IV. IT IS FILIAL OBEDIENCE HIS PEOPLE SHOULD RENDER. The similarity between verse 40 and the fifth commandment of the Decalogue is certainly remarkable. The idea of God's fatherhood is as certainly in the mind of Moses and of the filial obedience of Israel. Long life is attached to their filial obedience to God, as it is attached in that commandment to the filial obedience we render to man. And indeed this "fatherhood of God," with its correlative "sonship of man," constitutes the crowning relation into which God and man come. How glorious it is l Earth becomes the school of God's children; the promise of the life that now is cheers them on, and heaven contracts the kindly light of home. We should never rest contented till our study of God's dealings leads us into assurances and hopes like these. The Israelites were to be obedient, and in consequence successful children; and the same blessed conditions become ours by faith!—R.M.E.

Deuteronomy 4:41-43

The cities of refuge beyond the Jordan.

After the discourse contained in the preceding portion of this book, Moses seems to have taken a breathing time, during which he designated Bezer in the wilderness, Ramoth in Gilead, and Golan in Bashan, as cities of refuge. To these the manslayers were directed to flee, when they had been guilty, not of murder, but of manslaughter. In this way a distinction was introduced in the Mosaic code between manslaughter and murder, which did not obtain in the code of revenge among the other nations. And here let us observe—

I. RETALIATION CONSTITUTED THE RUDE JUSTICE OF THIS EARLY AGE. Vengeance seems dreadful to many because we live under an organized system of public justice. But if we were translated to some uncivilized country, where each one is forced to fight for his own hand, we should regard it less painfully. We should recognize it, in fact, as a necessary assertion of justice. "Vengeance is mine; I will repay, saith the Lord," seems dreadful only to those who have not appreciated the need of a perfect public justice. The Divine vengeance will be public and perfect, from which there will and can be no appeal.

II. RETALIATION, SUCH AS THE MOSAIC CODE PRESCRIBED, DEMANDED COURAGE AND SELF-DENIAL. The kinsman was directed to pursue the manslayer, and to seek the payment of life for life. It was not one of those feats which would be lightly undertaken. In fact, it was one of those dangerous duties, which a person would shirk if he could. The command reinforced the courage and sustained the self-denial of the people.

And in the Divine vengeance—with reverence would we say it—there is needed courage and self-denial. The infliction of it is forced upon him.

III. THE CITIES OF REFUGE AFFORDED PROTECTION TO THE MANSLAYER WHO DID NOT DELIBERATELY TAKE AWAY LIFE. Here the manslayer lived in lonely exile till the death of the high priest. This milder sentence, however, was preferable to a violent death. The opportunity was afforded of examining himself and of being penitent for his sins. The sojourn in the city of refuge corresponds to the spiritual experience of those who have betaken themselves to Jesus under a sense of their sin and blood guiltiness, to find under his wings freedom from condemnation (Romans 8:1), and the necessity of great watchfulness and circumspection. If the manslayer had left the city of refuge, he would still have been liable to the avenger.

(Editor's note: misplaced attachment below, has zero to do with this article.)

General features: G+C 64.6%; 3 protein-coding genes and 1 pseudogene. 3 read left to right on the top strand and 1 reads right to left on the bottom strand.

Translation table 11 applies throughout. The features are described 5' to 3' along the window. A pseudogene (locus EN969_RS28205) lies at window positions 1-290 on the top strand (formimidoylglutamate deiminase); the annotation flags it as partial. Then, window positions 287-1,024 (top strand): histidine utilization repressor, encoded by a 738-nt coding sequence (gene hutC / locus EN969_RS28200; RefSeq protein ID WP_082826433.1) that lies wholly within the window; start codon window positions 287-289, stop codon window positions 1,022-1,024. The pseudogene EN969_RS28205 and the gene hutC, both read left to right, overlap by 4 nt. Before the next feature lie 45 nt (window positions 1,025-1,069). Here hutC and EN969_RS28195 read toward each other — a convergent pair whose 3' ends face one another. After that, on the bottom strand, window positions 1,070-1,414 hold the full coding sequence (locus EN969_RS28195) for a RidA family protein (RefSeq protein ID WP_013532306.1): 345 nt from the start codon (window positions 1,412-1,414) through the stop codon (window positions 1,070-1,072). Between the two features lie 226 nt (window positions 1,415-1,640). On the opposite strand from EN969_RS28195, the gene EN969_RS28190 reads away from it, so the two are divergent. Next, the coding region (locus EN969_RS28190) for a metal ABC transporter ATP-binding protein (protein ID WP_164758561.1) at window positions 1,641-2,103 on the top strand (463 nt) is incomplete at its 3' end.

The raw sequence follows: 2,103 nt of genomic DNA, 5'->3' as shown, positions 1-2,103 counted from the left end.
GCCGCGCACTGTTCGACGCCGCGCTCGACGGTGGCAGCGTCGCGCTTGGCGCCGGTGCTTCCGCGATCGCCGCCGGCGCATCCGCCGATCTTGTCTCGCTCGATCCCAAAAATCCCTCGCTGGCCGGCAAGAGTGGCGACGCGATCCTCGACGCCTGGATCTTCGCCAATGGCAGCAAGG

IV. BUT WHEN THE HIGH PRIEST DIED THE MANSLAYER REGAINED LIBERTY AS WELL AS LIFE. "Life in Christ" is indicated by the sojourn in the city of refuge. But liberty through the death of Christ is indicated by the release at the death of the high priest. It takes many relations to bring out the truth as it is in Jesus. He is our God, or Avenger, as we have seen where he says," Vengeance is mine." He is our City of Refuge; he is our High Priest, whose death secures the return of the exile. May Jesus be all in all to us!—R.M.E.

Deuteronomy 4:44-49

The circumstances under which the Law was reiterated.

These verses are manifestly introductory to the discourse of the succeeding chapters. Moses is about to declare the "testimonies" ( הָעֵדֹת), what comes forth from God to indicate his will; and the "statutes" ( הַחֻקִּים), the defined duties of moral obligation; and the "judgments" ( הָמִּשְׁפָּטִים), or mutual rights of men. The conditions of his speech are here detailed.

I. THE ISRAELITES HAD RECEIVED AN EARNEST OF THE PROMISED INHERITANCE. They had got, as we have seen, the land of the Amorites. The kingdoms of Og and of Sihon were already in the hands of the two and a half tribes. Moses had a vantage-ground, therefore, from which to plead the claims of God. And so, when we get an earnest of the promised inheritance in the gift of the Spirit, we are more likely to yield ourselves to the Divine demands (Ephesians 1:14). We have an inheritance on this side the Jordan of death, more important than the pastures of Bashan, and God, having given us this, may well make demands upon us.

II. THE EXPERIENCE THROUGH WHICH THEY HAD PASSED WAS ALSO MOST IMPORTANT. For the temporal inheritance in Moab and Bashan was a minor part of their gifts from God. Their fellowship at Sinai, their wanderings through the wilderness, the chequered experience of judgment and of mercy, all combined to make the Israelites in Moab a favored people. No other nation had had such an experience and history.

III. THE REITERATION OF THE LAW WAS IN THE MIDST OF HAPPIER CONDITIONS. At Sinai their fathers and themselves had witnessed awe-inspiring wonders. The mount was the center of quaking and fear. Even Moses had to yield to the panorama of terror, and to say, "I exceedingly fear and quake." But now in Moab all around them is bright and hopeful. Mercy encompassed them, and so they were more likely to enter into the spirit of the Law, which Moses makes out to be love (Deuteronomy 6:1-5).

IV. WE LEARN FROM THIS THAT GOD FIRST GIVES BLESSINGS AND THEN ASKS OBEDIENCE. It is here that we see plainly the essence of the gospel. The glad tidings consist of the offer of a full and free salvation to the sinner, on the ground that he is a sinner and cannot save himself. The salvation is saddled with no condition. This is the trouble—it is too good news to be true, in the sinner's sight. He can hardly credit such free gift—he would rather pay something for it. But God is firm, and will make no half bargains. But when the sinner has been redeemed from Egypt and brought to God, he is expected in gratitude to obey God's Law. It is his rule of life, and he renders obedience to it willingly. People "put the cart before the horse," and fancy God will take something in part payment, and could not think of refusing them! Nothing is so important just now as clear views about the plan of salvation.—R.M.E.

 


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Bibliography Information
Exell, Joseph S; Spence-Jones, Henry Donald Maurice. "Commentary on Deuteronomy 4:4". The Pulpit Commentary. https://www.studylight.org/commentaries/tpc/deuteronomy-4.html. 1897.